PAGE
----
If all goes as planned, Ellen Langlands will continue as Director/Curator in the “new”

Museum as of January 1987. Langlands wants the Museum to be not only educational but inspirational by providing a glimpse into our cultural past and present. She has seen the Wellington County Museum grow and mature in the past ten years and hopes to be an integral part of its historical/cultural future. 

by Beverley Cairns, October, 1986

…the Wellington County Museum must work to reflect our modern culture as well as our cultural history from the distant past.

UPDATE – 1995

The 1986/7 renovation restored the full beauty of the 1877 historic stone structure. To the beauty of the old was added a spectacular new Exhibition Hall. Amongst other functions, the Exhibition Hall now houses the Elora Arts Council grand piano and a series of afternoon concerts and the EAC’s Spring Youth Concert. Music has come to the Museum.

The Exhibition Hall also provides a spectacular home for the EAC’s INSIGHTS exhibition of juried art now in its 17th year. The Museum also hosts joint and individual shows of area artists. Now into its third year, the annual “IN LOVE WITH ELORA” exhibition brings together contemporary views of the area with the historic landscapes of Canada’s A.J. Casson. Art flourishes in the Exhibition Hall and spills out beyond its confines with a successful children’s art program (now in its fourth summer) and an adult Summer Art Workshops program for 1995.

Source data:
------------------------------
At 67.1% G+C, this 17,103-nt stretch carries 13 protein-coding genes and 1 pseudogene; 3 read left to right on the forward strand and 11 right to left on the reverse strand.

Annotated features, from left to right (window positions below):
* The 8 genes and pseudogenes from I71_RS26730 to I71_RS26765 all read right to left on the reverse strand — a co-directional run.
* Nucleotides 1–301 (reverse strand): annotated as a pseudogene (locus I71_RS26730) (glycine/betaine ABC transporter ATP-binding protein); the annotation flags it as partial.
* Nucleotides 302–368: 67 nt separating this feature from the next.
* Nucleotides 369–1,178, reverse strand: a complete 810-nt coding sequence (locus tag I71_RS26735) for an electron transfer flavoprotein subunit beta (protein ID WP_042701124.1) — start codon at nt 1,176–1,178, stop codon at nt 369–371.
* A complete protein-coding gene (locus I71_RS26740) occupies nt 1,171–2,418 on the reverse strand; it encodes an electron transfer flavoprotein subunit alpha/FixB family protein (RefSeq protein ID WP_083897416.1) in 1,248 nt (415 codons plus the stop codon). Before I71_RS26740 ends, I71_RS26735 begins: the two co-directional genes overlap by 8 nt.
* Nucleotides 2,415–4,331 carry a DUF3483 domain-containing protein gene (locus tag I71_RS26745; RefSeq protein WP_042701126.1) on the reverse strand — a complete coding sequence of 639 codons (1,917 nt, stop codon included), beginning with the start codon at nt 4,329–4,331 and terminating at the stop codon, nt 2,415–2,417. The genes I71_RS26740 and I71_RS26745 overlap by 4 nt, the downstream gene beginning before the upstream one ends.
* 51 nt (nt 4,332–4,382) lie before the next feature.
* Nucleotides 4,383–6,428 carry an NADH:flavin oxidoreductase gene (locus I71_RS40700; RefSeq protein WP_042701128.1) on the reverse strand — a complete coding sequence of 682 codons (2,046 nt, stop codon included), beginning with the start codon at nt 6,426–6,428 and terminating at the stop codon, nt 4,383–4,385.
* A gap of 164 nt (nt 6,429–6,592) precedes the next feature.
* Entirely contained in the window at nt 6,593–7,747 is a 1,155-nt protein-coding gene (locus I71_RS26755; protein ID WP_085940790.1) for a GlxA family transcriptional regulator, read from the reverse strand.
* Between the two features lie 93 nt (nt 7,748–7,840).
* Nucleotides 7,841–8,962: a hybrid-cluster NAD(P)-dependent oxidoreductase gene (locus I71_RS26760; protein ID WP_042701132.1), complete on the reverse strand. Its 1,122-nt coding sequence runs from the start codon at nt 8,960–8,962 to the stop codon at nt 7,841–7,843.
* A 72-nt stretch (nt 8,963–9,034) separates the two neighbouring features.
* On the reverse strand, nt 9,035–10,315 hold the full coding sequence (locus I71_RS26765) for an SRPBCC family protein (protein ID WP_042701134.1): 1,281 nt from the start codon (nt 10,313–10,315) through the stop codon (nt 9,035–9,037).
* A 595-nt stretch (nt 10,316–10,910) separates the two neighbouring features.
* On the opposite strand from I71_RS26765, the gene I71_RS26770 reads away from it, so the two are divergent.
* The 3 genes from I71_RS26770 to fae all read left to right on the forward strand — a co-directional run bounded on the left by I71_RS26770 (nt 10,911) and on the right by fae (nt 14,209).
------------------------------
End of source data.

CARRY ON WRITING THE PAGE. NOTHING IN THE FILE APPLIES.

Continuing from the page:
The Exhibition Hall also features exhibits of the diverse cultures found in Wellington County. The Museum has ventured to Pakistan, Turkey, Mexico, China, and Aboriginal Canada.

  Museologically, the eight years have also marked significant changes. Lexicons of terms have arrived along with structured fields of entry and a computerized database. Computers have vastly altered the museum field, freeing hours of time from manual entry of records, to provide more time for public programs.

Finally, but not least, the years have brought the adoption of its dual identity, the Wellington County Museum & Archives.

Ellen Langlands is now Director and continues to enjoy the challenges and vitality of this richly historical and artistic community.

Langlands wants the museum to be not only educational but inspirational by providing a glimpse into our cultural past and present.  

IN MEMORIAM - Autumn 1997

Three lighted windows in the tower of the darkened Wellington County Museum shone out the night of Ellen’s farewell service in 1997, a fitting symbol and acknowledgement of her vision.

The Elora Arts Council will sadly miss one of its most stalwart and inspired friends. County artists owe a great deal to Ellen’s idea of a museum as a place of support for contemporary art, reflecting society not only historically but as it exists today. Ellen herself personally had the mandate of the Museum extended to include a concept which has made the Museum a hub of artistic activity.

The annual Ellen Langlands Award of the INSIGHTS Juried Art Show is sponsored by the Elora Arts Council in her memory.